This study included Korean patients with suspected HLRCC at four academic hospitals in Korea (Gil Medical Center, Asan Medical Center, Seoul National University Hospital, and Pusan National University Yangsan Hospital) between December 2017 and August 2019. The selection criteria for the germline
This study was approved by the Institutional Review Board of Gachon University Gil Medical Center, Incheon, Korea (GAIRB 2017-365). Written informed consent for the study was obtained from all participants.
Fresh peripheral blood samples were obtained and transported, under refrigerated conditions if necessary, to the molecular diagnostic laboratory in Gil Medical Center within 24 hours. We performed direct sequencing of the
The study included 13 probands (seven males and six females) and 19 family members. The demographic and clinical characteristics of the probands are presented in Table 1. Except one, they (12/13, 92.3%) were diagnosed as having RCC (nine papillary type, one mixed papillary and clear cell type, one clear cell type, and one unclassified). One female proband (P12) underwent a hysterectomy at 27 years of age, and a family history of type 2 papillary RCC was documented for her (in her father). Eight of the 13 (61.5%) probands had a family history of HLRCC-associated symptoms. Four of the six female probands had both RCC and uterine leiomyomas, and three of these underwent a hysterectomy before the age of 40 years. In addition, three of the seven (42.9%) male probands had female family members with a history of early-onset uterine leiomyomas. None of the patients in our case series had all three representative HLRCC tumors.
We found six different pathogenic or likely pathogenic
We performed a targeted variant testing in 18 family members of the three probands with pathogenic
All pathogenic and likely pathogenic variants were associated with RCC. Early-onset uterine leiomyomas were documented in all families with pathogenic or likely pathogenic
We identified six families with HLRCC and six pathogenic
In 2011, Smit,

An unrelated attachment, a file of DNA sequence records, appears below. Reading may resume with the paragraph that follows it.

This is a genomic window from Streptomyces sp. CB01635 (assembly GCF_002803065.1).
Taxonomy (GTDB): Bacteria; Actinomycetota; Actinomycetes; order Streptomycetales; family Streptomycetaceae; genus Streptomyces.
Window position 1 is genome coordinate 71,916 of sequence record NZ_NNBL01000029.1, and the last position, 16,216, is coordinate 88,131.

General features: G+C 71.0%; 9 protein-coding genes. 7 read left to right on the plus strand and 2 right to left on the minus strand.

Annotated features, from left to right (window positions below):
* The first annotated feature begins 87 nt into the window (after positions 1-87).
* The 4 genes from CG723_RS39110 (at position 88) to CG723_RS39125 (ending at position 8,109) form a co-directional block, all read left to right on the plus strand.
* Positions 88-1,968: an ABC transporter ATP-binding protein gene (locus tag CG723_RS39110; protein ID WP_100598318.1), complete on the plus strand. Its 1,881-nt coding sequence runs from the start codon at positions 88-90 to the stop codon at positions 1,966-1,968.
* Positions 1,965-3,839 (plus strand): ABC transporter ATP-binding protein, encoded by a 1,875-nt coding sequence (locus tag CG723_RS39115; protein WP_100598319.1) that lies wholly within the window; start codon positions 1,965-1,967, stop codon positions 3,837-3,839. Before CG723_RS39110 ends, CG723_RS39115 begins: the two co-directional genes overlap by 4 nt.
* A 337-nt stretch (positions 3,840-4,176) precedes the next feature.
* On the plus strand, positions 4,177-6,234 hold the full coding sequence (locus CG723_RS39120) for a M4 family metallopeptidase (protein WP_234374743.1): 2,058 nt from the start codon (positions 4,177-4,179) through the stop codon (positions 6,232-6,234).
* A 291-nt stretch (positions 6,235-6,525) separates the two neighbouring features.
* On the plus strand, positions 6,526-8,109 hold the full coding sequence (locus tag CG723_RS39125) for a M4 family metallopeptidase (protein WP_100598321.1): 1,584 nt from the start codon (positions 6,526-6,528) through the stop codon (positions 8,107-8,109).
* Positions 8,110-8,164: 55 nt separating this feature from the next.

In the female carriers of
HLRCC-associated RCC has distinctive papillary architecture characteristics; however, none of the patients in our study were initially diagnosed as having HLRCC-associated RCC by a pathologist, as it is unknown to pathologists in Korea. In addition to a papillary pattern, a broad spectrum of architectural patterns has been reported for HLRCC-associated RCC, exclusive of clear cell type [7, 21, 22]. Therefore, ancillary tests, such as FH and 2-succinocystein immunohistochemical staining or a somatic/ germline variant test, will be helpful . In a study of germline testing in patients with advanced RCC unselected for inherited syndrome risk factors,
Currently, approximately 100 pathogenic or likely pathogenic
Our detection rate of
This study has potential limitations; it included a small number of patients from only four academic hospitals. Further, no central pathology review was conducted. Finally, sequencing-negative cases were not scrutinized using alternative molecular methodologies.
In summary, we describe the genotypic and phenotypic spectrum in a small series of Korean patients with HLRCC. Our data reveal the unique characteristics of Korean HLRCC patients, and the very low cutaneous leiomyoma penetrance. In addition, our data highlight the need for a more comprehensive approach for diagnosing patients with RCC and uterine/cutaneous leiomyomas who may benefit from tailored treatment and appropriate surveillance for cancer. Further studies on other Korean patients with HLRCC are required to delineate the clinical characteristics and establish a diagnostic strategy.
IP, JLL, BK, and JYS conceived, initiated, and designed the study. IP and JYS performed data analysis and wrote the manuscript. BK, MK, SY, JLL, KP, and IP were responsible for interview, informed consent, and data collection from the study participants. JYS and JYA performed genetic analyses. MK, SY, and KP supervised the study design, and reviewed and commented on the manuscript. All authors read and approved the final manuscript.
No potential conflicts of interest relevant to this paper were reported.